More about: Communism, Conversos, Cuba, History & Ideas, Immigration, Palestinian terror

 

Salman Rushdie and the Western Apologists for Those Who Wish Him Dead

Aug. 17 2022

Ayatollah Ruhollah Khomeini, the founder and supreme leader of the Islamic Republic of Iran, issued a fatwa (religious ruling) in 1989 calling for believers to murder the novelist Salman Rushdie due to the content of his novel, The Satanic Verses. Over the years, two of the book’s translators have been stabbed—one fatally—and numerous others have been injured or killed in attempts to follow the ayatollah’s writ. Last week, an American Shiite Muslim came closer than his many predecessors to killing Rushdie, stabbing him multiple times and leaving him in critical condition. Graeme Wood comments on those intellectuals in the West who have exuded sympathy for the stabbers:

In 1989, the reaction to the fatwa was split three ways: some supported it; some opposed it; and some opposed it, to be sure, but still wanted everyone to know how bad Rushdie and his novel were. This last faction, Team To Be Sure, took the West to task for elevating this troublesome man and his insulting book, whose devilry could have been averted had others been more attuned to the sensibilities of the offended.

The fumes are still rising off of this last group. The former president Jimmy Carter was, at the time of the original fatwa, the most prominent American to suggest that the crime of murder should be balanced against Rushdie’s crime of blasphemy. The ayatollah’s death sentence “caused writers and public officials in Western nations to become almost exclusively preoccupied with the author’s rights,” Carter wrote in an op-ed for the New York Times. Well, yes. Carter did not only say that many Muslims were offended and wished violence on Rushdie; that was simply a matter of fact, reported frequently in the news pages. He took to the op-ed page to add his view that these fanatics had a point. “While Rushdie’s First Amendment freedoms are important,” he wrote, “we have tended to promote him and his book with little acknowledgment that it is a direct insult to those millions of Moslems whose sacred beliefs have been violated.” Never mind that millions of Muslims take no offense at all, and are insulted by the implication that they should.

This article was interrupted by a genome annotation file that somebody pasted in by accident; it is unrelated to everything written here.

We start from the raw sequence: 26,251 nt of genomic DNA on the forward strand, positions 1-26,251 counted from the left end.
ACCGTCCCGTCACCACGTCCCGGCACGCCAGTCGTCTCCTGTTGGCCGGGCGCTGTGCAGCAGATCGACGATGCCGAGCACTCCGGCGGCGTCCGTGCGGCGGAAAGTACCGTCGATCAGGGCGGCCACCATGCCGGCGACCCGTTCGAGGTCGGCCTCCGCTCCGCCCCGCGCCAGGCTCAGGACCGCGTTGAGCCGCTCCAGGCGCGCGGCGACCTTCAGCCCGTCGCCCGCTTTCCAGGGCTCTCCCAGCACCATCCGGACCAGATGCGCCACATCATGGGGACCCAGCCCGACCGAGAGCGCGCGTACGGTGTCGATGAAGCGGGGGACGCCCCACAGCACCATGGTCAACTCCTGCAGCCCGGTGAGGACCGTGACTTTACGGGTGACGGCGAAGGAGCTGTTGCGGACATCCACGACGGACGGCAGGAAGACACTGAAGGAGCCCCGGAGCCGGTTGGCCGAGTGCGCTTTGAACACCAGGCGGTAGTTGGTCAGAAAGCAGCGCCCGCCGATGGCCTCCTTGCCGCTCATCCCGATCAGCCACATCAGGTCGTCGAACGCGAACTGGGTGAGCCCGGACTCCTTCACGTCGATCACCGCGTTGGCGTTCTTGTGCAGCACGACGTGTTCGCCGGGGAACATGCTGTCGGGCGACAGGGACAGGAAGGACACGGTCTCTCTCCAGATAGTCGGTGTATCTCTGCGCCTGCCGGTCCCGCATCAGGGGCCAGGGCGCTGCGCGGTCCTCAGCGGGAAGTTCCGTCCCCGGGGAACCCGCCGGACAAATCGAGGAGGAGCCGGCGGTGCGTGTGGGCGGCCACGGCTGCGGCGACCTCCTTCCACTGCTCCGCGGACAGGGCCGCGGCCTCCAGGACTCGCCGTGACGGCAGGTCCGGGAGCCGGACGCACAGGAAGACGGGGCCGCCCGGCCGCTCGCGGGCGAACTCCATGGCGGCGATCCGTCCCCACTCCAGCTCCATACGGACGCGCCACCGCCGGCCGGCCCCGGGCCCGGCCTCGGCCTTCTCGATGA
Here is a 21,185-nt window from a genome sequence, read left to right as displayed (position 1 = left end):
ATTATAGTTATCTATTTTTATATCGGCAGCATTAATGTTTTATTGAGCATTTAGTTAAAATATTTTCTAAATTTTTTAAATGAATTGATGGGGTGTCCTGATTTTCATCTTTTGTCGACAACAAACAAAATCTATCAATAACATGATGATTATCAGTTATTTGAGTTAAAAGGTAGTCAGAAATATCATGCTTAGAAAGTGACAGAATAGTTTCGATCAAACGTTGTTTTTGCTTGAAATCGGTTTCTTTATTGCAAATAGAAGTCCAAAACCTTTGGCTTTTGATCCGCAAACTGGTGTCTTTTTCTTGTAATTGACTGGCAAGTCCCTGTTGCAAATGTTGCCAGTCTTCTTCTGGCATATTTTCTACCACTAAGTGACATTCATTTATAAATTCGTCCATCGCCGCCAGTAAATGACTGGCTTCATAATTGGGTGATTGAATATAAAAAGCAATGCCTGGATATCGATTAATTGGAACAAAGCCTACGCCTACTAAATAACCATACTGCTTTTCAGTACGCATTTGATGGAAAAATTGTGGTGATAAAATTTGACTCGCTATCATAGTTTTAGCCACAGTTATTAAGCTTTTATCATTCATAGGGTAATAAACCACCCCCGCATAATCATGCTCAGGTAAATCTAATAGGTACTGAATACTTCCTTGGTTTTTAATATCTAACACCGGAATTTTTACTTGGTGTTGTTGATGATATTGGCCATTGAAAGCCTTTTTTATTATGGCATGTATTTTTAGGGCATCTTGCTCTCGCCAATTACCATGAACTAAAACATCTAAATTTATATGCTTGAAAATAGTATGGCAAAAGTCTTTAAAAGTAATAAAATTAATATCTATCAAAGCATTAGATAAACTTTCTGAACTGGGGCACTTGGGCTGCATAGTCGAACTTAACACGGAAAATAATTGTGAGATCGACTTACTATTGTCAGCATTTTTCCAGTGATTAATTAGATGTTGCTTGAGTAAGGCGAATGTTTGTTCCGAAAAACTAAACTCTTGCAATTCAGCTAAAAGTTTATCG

Over the past two decades, our culture has been Carterized. We have conceded moral authority to howling mobs, and the louder the howls, the more we have agreed that the howls were worth heeding. The novelist Hanif Kureishi has said that “nobody would have the [courage]” to write The Satanic Verses today. More precisely, nobody would publish it, because sensitivity readers would notice the theological delicacy of the book’s title and plot. The ayatollahs have trained them well, and social-media disasters of recent years have reinforced the lesson: don’t publish books that get you criticized, either by semiliterate fanatics on the other side of the world or by semiliterate fanatics on this one.

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Read more at Atlantic

More about: Ayatollah Khomeini, Freedom of Speech, Iran, Islamism, Jimmy Carter